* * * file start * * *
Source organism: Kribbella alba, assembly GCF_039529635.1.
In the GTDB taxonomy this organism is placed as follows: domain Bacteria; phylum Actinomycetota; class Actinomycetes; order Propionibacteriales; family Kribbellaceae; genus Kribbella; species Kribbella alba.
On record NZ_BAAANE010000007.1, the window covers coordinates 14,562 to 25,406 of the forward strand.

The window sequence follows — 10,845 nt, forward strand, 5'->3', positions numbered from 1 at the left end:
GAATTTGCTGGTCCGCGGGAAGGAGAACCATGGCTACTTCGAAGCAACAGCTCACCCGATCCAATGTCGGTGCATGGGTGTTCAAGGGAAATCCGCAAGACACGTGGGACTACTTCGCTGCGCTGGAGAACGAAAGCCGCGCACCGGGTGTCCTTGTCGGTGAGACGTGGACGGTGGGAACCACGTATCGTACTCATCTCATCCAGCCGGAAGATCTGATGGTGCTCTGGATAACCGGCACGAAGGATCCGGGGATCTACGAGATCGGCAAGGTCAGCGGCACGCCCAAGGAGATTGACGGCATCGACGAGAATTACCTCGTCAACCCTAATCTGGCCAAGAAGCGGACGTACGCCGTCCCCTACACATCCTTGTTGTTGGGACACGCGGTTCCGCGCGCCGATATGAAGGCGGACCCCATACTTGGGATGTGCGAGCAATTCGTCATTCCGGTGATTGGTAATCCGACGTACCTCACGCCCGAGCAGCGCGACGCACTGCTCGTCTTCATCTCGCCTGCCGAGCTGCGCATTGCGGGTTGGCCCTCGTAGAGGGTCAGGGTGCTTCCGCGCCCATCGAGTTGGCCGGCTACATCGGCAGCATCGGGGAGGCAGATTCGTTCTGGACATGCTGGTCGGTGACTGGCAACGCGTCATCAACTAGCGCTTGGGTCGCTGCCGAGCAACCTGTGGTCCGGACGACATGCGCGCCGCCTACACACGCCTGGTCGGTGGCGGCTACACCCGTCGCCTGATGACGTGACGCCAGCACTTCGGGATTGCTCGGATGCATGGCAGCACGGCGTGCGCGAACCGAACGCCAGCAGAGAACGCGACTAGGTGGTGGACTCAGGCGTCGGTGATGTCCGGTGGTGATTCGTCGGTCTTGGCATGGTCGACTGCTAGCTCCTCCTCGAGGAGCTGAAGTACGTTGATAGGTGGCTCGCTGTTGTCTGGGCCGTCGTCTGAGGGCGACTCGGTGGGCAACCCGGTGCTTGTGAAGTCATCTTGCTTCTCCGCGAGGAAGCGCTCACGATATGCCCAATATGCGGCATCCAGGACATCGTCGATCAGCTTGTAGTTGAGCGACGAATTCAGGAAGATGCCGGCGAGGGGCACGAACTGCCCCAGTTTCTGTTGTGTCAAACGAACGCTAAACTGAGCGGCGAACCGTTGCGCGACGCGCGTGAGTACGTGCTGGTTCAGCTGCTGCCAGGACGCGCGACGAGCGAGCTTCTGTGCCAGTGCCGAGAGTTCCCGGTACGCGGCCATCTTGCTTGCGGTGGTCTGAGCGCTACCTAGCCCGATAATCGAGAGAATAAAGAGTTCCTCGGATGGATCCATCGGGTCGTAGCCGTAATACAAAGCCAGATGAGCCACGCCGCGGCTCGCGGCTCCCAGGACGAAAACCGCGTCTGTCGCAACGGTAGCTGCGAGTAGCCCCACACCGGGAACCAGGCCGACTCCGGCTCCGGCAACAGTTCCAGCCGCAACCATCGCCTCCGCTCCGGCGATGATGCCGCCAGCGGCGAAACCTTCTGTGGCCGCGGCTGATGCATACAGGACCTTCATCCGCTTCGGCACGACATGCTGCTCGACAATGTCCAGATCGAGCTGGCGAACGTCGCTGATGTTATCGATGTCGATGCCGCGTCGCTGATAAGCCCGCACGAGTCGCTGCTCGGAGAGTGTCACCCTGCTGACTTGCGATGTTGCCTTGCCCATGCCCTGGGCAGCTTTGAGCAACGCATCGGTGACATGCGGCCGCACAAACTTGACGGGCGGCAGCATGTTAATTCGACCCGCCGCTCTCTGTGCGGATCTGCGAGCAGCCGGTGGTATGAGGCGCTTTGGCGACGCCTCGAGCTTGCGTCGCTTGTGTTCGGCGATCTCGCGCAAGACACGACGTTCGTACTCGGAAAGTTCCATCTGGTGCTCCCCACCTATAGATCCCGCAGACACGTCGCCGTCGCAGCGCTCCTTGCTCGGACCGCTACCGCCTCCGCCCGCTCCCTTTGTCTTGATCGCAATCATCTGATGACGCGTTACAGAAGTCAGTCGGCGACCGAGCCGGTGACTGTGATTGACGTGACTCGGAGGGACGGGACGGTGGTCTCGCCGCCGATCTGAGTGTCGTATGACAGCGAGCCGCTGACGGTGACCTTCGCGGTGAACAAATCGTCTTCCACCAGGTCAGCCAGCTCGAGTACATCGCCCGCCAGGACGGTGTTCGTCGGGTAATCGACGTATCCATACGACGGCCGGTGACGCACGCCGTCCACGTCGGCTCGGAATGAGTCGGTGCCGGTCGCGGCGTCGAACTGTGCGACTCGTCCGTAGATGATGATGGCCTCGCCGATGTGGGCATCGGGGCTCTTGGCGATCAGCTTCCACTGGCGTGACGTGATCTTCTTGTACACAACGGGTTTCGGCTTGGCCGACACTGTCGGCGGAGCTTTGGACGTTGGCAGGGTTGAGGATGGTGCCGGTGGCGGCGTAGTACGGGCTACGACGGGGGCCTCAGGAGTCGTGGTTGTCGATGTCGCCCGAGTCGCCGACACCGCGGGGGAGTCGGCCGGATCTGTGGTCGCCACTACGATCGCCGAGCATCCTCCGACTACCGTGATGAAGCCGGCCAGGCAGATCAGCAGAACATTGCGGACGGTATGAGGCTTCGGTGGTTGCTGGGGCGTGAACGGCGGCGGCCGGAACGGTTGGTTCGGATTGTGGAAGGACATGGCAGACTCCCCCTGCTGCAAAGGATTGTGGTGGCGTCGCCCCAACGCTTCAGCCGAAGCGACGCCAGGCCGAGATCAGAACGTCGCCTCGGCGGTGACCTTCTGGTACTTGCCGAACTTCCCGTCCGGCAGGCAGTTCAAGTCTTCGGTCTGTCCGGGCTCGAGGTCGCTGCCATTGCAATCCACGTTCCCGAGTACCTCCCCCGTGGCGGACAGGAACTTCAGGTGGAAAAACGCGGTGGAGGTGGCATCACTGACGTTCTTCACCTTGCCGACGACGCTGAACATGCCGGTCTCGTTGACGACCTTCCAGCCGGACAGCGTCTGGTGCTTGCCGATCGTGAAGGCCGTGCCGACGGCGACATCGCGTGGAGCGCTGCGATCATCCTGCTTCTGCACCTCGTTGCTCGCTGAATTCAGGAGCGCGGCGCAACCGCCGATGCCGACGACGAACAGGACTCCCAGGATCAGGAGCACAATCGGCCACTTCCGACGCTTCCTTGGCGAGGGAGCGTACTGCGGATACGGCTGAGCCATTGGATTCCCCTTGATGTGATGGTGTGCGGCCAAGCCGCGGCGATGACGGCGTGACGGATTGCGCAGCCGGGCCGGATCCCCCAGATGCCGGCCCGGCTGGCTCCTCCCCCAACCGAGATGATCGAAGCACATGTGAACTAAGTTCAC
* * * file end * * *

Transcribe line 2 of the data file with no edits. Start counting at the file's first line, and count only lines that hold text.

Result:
In the GTDB taxonomy this organism is placed as follows: domain Bacteria; phylum Actinomycetota; class Actinomycetes; order Propionibacteriales; family Kribbellaceae; genus Kribbella; species Kribbella alba.